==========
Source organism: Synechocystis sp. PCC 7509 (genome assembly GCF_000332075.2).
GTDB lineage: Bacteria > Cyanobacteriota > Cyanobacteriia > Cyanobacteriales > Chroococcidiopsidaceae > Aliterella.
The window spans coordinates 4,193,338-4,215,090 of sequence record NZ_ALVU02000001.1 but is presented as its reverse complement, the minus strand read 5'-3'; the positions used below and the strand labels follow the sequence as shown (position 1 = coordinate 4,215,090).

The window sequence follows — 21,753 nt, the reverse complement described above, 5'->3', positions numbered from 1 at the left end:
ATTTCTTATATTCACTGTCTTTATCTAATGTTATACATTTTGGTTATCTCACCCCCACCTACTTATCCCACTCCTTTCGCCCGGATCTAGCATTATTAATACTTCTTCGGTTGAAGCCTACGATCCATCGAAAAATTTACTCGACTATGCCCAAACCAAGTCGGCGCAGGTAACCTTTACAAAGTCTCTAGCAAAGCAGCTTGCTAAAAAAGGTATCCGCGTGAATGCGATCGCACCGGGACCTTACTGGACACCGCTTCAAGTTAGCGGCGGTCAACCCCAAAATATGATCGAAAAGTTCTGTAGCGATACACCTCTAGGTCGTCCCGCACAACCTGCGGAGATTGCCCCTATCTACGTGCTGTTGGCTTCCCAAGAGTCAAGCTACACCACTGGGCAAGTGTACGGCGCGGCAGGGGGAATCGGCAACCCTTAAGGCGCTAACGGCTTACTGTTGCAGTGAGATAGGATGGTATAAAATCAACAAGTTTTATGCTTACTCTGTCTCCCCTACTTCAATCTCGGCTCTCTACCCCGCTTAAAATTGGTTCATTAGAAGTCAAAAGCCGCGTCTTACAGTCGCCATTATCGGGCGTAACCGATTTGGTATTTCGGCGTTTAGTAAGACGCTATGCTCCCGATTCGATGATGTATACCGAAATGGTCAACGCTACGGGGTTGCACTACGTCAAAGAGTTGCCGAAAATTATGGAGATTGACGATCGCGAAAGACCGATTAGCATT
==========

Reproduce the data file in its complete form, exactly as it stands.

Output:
Source organism: Synechocystis sp. PCC 7509 (genome assembly GCF_000332075.2).
GTDB lineage: Bacteria > Cyanobacteriota > Cyanobacteriia > Cyanobacteriales > Chroococcidiopsidaceae > Aliterella.
The window spans coordinates 4,193,338-4,215,090 of sequence record NZ_ALVU02000001.1 but is presented as its reverse complement, the minus strand read 5'-3'; the positions used below and the strand labels follow the sequence as shown (position 1 = coordinate 4,215,090).

The window sequence follows — 21,753 nt, the reverse complement described above, 5'->3', positions numbered from 1 at the left end:
ATTTCTTATATTCACTGTCTTTATCTAATGTTATACATTTTGGTTATCTCACCCCCACCTACTTATCCCACTCCTTTCGCCCGGATCTAGCATTATTAATACTTCTTCGGTTGAAGCCTACGATCCATCGAAAAATTTACTCGACTATGCCCAAACCAAGTCGGCGCAGGTAACCTTTACAAAGTCTCTAGCAAAGCAGCTTGCTAAAAAAGGTATCCGCGTGAATGCGATCGCACCGGGACCTTACTGGACACCGCTTCAAGTTAGCGGCGGTCAACCCCAAAATATGATCGAAAAGTTCTGTAGCGATACACCTCTAGGTCGTCCCGCACAACCTGCGGAGATTGCCCCTATCTACGTGCTGTTGGCTTCCCAAGAGTCAAGCTACACCACTGGGCAAGTGTACGGCGCGGCAGGGGGAATCGGCAACCCTTAAGGCGCTAACGGCTTACTGTTGCAGTGAGATAGGATGGTATAAAATCAACAAGTTTTATGCTTACTCTGTCTCCCCTACTTCAATCTCGGCTCTCTACCCCGCTTAAAATTGGTTCATTAGAAGTCAAAAGCCGCGTCTTACAGTCGCCATTATCGGGCGTAACCGATTTGGTATTTCGGCGTTTAGTAAGACGCTATGCTCCCGATTCGATGATGTATACCGAAATGGTCAACGCTACGGGGTTGCACTACGTCAAAGAGTTGCCGAAAATTATGGAGATTGACGATCGCGAAAGACCGATTAGCATT